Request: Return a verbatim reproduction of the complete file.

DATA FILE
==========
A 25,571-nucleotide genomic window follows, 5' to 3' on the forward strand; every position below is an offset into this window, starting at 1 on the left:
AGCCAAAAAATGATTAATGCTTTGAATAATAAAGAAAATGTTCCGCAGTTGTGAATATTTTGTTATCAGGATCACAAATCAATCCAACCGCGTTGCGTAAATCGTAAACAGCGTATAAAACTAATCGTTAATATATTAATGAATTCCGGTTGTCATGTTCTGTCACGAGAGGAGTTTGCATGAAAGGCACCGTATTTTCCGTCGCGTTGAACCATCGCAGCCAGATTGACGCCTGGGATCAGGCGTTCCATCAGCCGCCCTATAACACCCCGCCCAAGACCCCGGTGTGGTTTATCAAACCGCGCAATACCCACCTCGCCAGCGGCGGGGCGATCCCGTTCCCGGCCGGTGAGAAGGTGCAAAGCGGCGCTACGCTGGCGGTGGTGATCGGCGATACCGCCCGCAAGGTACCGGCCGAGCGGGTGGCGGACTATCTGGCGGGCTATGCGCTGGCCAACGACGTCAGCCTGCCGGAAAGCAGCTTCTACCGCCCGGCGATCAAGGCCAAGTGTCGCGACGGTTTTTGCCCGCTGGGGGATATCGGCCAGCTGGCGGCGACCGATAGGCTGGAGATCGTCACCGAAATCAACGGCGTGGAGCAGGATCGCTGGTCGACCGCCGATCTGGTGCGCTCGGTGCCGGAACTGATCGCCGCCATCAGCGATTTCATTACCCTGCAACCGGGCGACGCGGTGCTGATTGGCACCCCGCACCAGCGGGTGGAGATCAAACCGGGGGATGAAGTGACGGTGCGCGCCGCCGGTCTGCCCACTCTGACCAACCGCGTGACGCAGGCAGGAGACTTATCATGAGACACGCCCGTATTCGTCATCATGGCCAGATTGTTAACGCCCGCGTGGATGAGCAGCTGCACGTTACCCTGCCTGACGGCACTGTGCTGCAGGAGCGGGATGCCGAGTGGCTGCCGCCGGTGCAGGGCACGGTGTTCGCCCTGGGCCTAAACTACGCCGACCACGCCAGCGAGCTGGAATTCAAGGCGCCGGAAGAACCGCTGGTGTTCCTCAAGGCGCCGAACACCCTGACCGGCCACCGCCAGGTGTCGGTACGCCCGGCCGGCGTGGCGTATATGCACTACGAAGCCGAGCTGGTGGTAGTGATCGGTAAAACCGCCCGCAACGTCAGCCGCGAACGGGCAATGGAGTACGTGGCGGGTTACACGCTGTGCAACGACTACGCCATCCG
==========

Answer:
A 25,571-nucleotide genomic window follows, 5' to 3' on the forward strand; every position below is an offset into this window, starting at 1 on the left:
AGCCAAAAAATGATTAATGCTTTGAATAATAAAGAAAATGTTCCGCAGTTGTGAATATTTTGTTATCAGGATCACAAATCAATCCAACCGCGTTGCGTAAATCGTAAACAGCGTATAAAACTAATCGTTAATATATTAATGAATTCCGGTTGTCATGTTCTGTCACGAGAGGAGTTTGCATGAAAGGCACCGTATTTTCCGTCGCGTTGAACCATCGCAGCCAGATTGACGCCTGGGATCAGGCGTTCCATCAGCCGCCCTATAACACCCCGCCCAAGACCCCGGTGTGGTTTATCAAACCGCGCAATACCCACCTCGCCAGCGGCGGGGCGATCCCGTTCCCGGCCGGTGAGAAGGTGCAAAGCGGCGCTACGCTGGCGGTGGTGATCGGCGATACCGCCCGCAAGGTACCGGCCGAGCGGGTGGCGGACTATCTGGCGGGCTATGCGCTGGCCAACGACGTCAGCCTGCCGGAAAGCAGCTTCTACCGCCCGGCGATCAAGGCCAAGTGTCGCGACGGTTTTTGCCCGCTGGGGGATATCGGCCAGCTGGCGGCGACCGATAGGCTGGAGATCGTCACCGAAATCAACGGCGTGGAGCAGGATCGCTGGTCGACCGCCGATCTGGTGCGCTCGGTGCCGGAACTGATCGCCGCCATCAGCGATTTCATTACCCTGCAACCGGGCGACGCGGTGCTGATTGGCACCCCGCACCAGCGGGTGGAGATCAAACCGGGGGATGAAGTGACGGTGCGCGCCGCCGGTCTGCCCACTCTGACCAACCGCGTGACGCAGGCAGGAGACTTATCATGAGACACGCCCGTATTCGTCATCATGGCCAGATTGTTAACGCCCGCGTGGATGAGCAGCTGCACGTTACCCTGCCTGACGGCACTGTGCTGCAGGAGCGGGATGCCGAGTGGCTGCCGCCGGTGCAGGGCACGGTGTTCGCCCTGGGCCTAAACTACGCCGACCACGCCAGCGAGCTGGAATTCAAGGCGCCGGAAGAACCGCTGGTGTTCCTCAAGGCGCCGAACACCCTGACCGGCCACCGCCAGGTGTCGGTACGCCCGGCCGGCGTGGCGTATATGCACTACGAAGCCGAGCTGGTGGTAGTGATCGGTAAAACCGCCCGCAACGTCAGCCGCGAACGGGCAATGGAGTACGTGGCGGGTTACACGCTGTGCAACGACTACGCCATCCG